Soda Shock

It's no secret: Soda is bad for your health. 

Richard Thomas/

Thirsty? Think twice before you drink. You won’t believe what it’s doing to you once it’s in your mouth—and body.

No doubt about it: Soda’s horrible for you. You already know it’s packed with sugar and has zero nutritional value. If it’s not already banned from your school cafeteria and vending machines, the full-sugar kind will be kicked to the curb by most elementary and middle schools soon—by law. But do you know what soda does to your body after you guzzle it down—or just how much time and money soda companies spend to make you think good thoughts about something so bad for you? Get ready—you’ll never look at this fizzy drink the same way again!

The Not-So-Sweet Truth

Some foods are fine in moderation, but soda isn’t one of them. “You may not think a soda every day is an issue,” says Frances Fleming Milici, a research associate from Yale University’s Rudd Center for Food Policy & Obesity, “but just one eight-ounce sugary drink every day increases your odds of becoming obese by 60 percent.” To put that in perspective: A can holds 12 ounces, and today’s typical bottle is a whopping 20 ounces— that’s enough to pack in over 17 teaspoons of straight-up sugar! Another problem with high-cal beverages is that they don’t make you feel as full as you’d be after eating the same number of calories, says Harvard researcher Vasanti Malik.

So you end up taking in more calories than your body needs, which leads to extra pounds. No wonder soda is reportedly the #1 source of calories in a teenager’s diet.

Soda’s Side of the Story

Beverage companies deny that their drinks are to blame for obesity. They say soda can be part of a healthy lifestyle. Coca-Cola has even launched an anti-obesity campaign called “Coming Together.” “Our goal is to provide education and awareness about nutrition,” says Ben Sheidler, a spokesman for Coca-Cola. “Coca-Cola is committed to helping tackle the obesity problem . . . [by] offering more choices, no- and low-calorie beverage options, clearly communicating the calorie content of our products, and supporting physical activity and nutrition education programs.”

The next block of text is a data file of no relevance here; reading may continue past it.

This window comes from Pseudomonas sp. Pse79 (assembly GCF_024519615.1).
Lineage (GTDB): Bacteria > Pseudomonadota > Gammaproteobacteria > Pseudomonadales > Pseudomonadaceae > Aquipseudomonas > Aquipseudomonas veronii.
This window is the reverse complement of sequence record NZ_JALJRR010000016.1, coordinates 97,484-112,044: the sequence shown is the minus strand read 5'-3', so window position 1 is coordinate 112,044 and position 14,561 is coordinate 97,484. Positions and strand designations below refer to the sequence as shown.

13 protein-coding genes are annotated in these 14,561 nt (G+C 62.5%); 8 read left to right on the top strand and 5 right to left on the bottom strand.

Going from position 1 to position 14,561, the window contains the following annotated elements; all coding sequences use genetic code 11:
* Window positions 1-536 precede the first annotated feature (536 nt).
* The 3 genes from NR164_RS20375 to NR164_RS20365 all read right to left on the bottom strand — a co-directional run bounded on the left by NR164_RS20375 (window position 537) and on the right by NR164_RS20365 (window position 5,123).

Experts Don’t Buy It

Public health experts aren’t impressed. “Coca-Cola can’t afford to ignore the problem of obesity; it would make them look bad,” says Dr. David Katz, director of the Yale University Prevention Research Center. “But they can’t afford to go out of business either. They’re looking for a way to take credit for doing good while staying focused on making money.” And what about soda companies claiming that the real culprit behind obesity is inactivity? Can you counteract soda’s calories with activity? So far, research hasn’t shown that exercise alone can prevent or reverse weight problems. The number of calories you’re eating is just as important as the calories you burn off through exercise—maybe even more important. “Soda can pour literally hundreds of calories down the hatch in a matter of seconds,” says Katz. “It’s far easier to out-eat exercise than to out-run all those extra calories.” In fact, you’d need to walk briskly for 60 minutes to work off just one 20-ounce bottle of soda.

A Smarter Move

These widespread health concerns have had a real impact: Sales of soda in the U.S. have gone flat among both kids and grown-ups. A recent study found that the number of kids drinking no soda at all is now more than 30 percent. (That’s the highest percentage of kids ditching soda in 10 years!) If you decide to join your peers in opting out of soda, keep in mind that other sugary drinks—such as energy drinks, sports drinks, punches, and sweetened teas—are often just as bad for your health.


To get full access to "For Teachers" section, please


Sign Up NOW!